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Building Science

What is a Minisplit?

A breakdown of the terminology used to describe different heat-pump systems

A ductless wall-mounted minisplit head unit

Ah, minisplits. They’re all the rage in the world of high-performance HVAC. But what exactly is a minisplit heat pump? Unfortunately, the terminology around this technology is confusing because it’s used so inconsistently. Let’s start at the beginning. (Well, OK, not all the way at the beginning. I’m not going to explain what a heat pump is, but here’s a primer on how they work for heating.)

The basic meaning

The term “minisplit” itself originally referred to a split-system heat pump (could also be an air conditioner) with a smaller capacity than conventional systems. In that sense, a minisplit is just what its name says it is: a small split-system heat pump. Where it gets confusing is in the different ways manufacturers make these lower-capacity, split-system heat pumps.

A minisplit, for example, can have a conventional fixed-capacity compressor or an inverter-driven variable-capacity compressor. So, a minisplit could be a conventional heat pump that’s just smaller. Or, it could be a smaller heat pump with variable capacity. The former type is rare, though, so when you hear the term “minisplit,” you should think of the type with the inverter-driven compressor with variable capacity.

But it gets worse. This type of heating and cooling system has outgrown its name . . . at least the “mini” part. Yes, you can still get them down to a half ton of capacity (6000 BTU per hour), with smaller capacities on the way. But you can also get minisplits that have a capacity of 4 tons (48,000 BTU per hour), which is far from “mini.”

Is it a minisplit or a multisplit?

Another confusing area is that with this type of heat pump, the outdoor unit can be connected to one indoor unit (referred to as one-to-one), or it could be connected to multiple indoor units. Some people distinguish these two types by using the term “minisplit” only for the one-to-one configuration. When you have more than one indoor unit on a single outdoor unit, that’s a multisplit heat pump, they say.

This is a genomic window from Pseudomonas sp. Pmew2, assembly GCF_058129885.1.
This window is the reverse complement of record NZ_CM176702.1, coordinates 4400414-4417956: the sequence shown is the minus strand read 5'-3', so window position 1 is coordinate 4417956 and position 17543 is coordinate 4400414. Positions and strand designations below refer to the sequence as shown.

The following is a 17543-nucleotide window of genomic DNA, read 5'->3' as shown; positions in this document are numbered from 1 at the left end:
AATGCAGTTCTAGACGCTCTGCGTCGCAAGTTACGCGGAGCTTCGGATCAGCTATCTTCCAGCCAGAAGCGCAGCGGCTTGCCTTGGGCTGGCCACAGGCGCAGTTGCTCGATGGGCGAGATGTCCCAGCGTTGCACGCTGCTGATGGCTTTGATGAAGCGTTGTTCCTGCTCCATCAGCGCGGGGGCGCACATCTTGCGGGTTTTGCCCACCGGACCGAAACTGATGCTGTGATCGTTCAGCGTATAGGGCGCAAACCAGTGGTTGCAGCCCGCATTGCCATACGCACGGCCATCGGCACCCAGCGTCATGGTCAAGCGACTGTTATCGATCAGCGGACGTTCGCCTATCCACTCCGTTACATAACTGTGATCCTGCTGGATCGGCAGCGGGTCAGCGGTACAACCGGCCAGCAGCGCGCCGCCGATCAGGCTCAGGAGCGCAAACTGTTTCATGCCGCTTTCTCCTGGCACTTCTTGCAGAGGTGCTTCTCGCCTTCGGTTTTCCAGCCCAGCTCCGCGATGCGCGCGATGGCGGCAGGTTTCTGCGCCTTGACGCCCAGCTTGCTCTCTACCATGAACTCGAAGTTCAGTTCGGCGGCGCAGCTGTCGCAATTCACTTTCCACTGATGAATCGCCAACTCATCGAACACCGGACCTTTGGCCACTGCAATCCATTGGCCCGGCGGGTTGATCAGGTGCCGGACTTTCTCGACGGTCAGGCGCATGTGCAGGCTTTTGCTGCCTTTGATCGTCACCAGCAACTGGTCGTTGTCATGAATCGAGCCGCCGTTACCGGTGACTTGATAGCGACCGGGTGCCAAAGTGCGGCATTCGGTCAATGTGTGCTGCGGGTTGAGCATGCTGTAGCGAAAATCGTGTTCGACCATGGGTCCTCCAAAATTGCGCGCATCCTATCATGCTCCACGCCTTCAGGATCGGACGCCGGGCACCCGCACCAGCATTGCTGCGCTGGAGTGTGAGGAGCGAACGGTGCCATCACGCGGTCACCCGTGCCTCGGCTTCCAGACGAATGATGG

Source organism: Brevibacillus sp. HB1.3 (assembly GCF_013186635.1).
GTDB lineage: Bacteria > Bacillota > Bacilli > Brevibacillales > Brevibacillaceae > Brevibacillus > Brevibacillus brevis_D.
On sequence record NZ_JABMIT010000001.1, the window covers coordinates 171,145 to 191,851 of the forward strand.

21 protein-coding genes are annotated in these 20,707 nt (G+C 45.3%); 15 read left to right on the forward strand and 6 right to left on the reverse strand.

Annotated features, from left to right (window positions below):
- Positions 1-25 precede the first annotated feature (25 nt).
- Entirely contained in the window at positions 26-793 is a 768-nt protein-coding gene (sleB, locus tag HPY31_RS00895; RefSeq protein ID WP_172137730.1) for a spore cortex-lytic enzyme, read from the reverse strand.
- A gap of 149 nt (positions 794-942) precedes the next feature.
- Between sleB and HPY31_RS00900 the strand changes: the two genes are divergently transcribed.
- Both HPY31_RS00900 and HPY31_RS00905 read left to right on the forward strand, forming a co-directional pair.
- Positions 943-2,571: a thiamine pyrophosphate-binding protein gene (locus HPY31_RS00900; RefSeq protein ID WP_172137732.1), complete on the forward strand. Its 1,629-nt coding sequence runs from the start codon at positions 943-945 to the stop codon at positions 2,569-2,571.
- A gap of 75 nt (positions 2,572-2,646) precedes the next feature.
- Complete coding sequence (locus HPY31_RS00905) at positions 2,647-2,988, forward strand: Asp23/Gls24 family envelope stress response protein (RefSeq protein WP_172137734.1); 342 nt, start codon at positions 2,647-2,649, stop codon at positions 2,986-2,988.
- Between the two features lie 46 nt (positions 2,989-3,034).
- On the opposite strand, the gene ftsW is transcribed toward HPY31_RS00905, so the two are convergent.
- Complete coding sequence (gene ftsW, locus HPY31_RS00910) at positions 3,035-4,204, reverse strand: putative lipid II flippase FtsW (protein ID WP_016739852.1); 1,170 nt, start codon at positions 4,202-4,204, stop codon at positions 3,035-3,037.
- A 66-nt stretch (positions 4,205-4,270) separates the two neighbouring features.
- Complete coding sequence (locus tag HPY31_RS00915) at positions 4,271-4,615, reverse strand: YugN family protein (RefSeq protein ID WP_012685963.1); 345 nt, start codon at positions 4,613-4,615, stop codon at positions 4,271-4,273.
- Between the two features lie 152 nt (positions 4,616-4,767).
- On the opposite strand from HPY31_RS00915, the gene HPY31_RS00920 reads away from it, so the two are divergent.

Ductless mini-split heat pump
The wall-mounted ductless minisplit heat pump in my sunroom. This is the only indoor unit connected to the outdoor unit, making it a one-to-one setup.

If we go with that dividing line, I have both a minisplit and a multisplit in my house. The main part of the house is heated and cooled with one outdoor unit connected to two indoor ducted air handlers. That would make it a multisplit. And I use a one-to-one ductless system for my sunroom (above).

Are all minisplits ductless?

And then there’s the issue of the type of indoor unit. Some are ductless, and they come in different flavors: wall-mounted, ceiling cassettes, and floor-mounted. Others are ducted, and they come in horizontal ducted or multi-position types. Some people use the term “minisplit” only for ductless indoor units. Others refer to any type of split system with smaller capacity as a minisplit, no matter whether the indoor unit is ducted or ductless.

One of the ducted air handlers for the multi-split heat pump in my house
One of the ducted air handlers for the minisplit heat pump being installed in my house in 2019

I use the term “minisplit” for all of the above. Since minisplits with fixed-capacity compressors are rare, you don’t really need to worry about that confusion. If you’re talking to someone about minisplits, you should be able to tell from the context how they use the term. If not, ask them to clarify.

Inverter-driven minisplit heat pumps

Inverter-driven minisplit heat pumps are the future for high-performance homes. I’ve got them in my home, and it’s what we specify in a majority of our HVAC design jobs at Energy Vanguard. Their high efficiency and variable capacity that can ramp down to very low values are perfect for superinsulated, airtight homes. And they work well in less efficient homes, too.

They give you a couple of other benefits as well. Their lower capacity means you can zone your heating and cooling with separate pieces of equipment. And using separate pieces of equipment provides resilience. If one heat pump stops working, you can still heat or cool the parts of the house that have operable equipment.

One final point here concerns the one-to-one configuration. If you want the highest efficiency, the best zone-to-zone control, and the most resilience, use only one indoor unit on each outdoor unit. Multisplit systems can work fine, but they’re just not as good as one-to-one setups.

Allison A. Bailes III, PhD is a speaker, writer, building science consultant, and the founder of Energy Vanguard in Decatur, Georgia. He has a doctorate in physics and writes the Energy Vanguard Blog. He also has a book on building science coming out in the summer of 2022. You can follow him on Twitter at @EnergyVanguard. Photos courtesy of the author.


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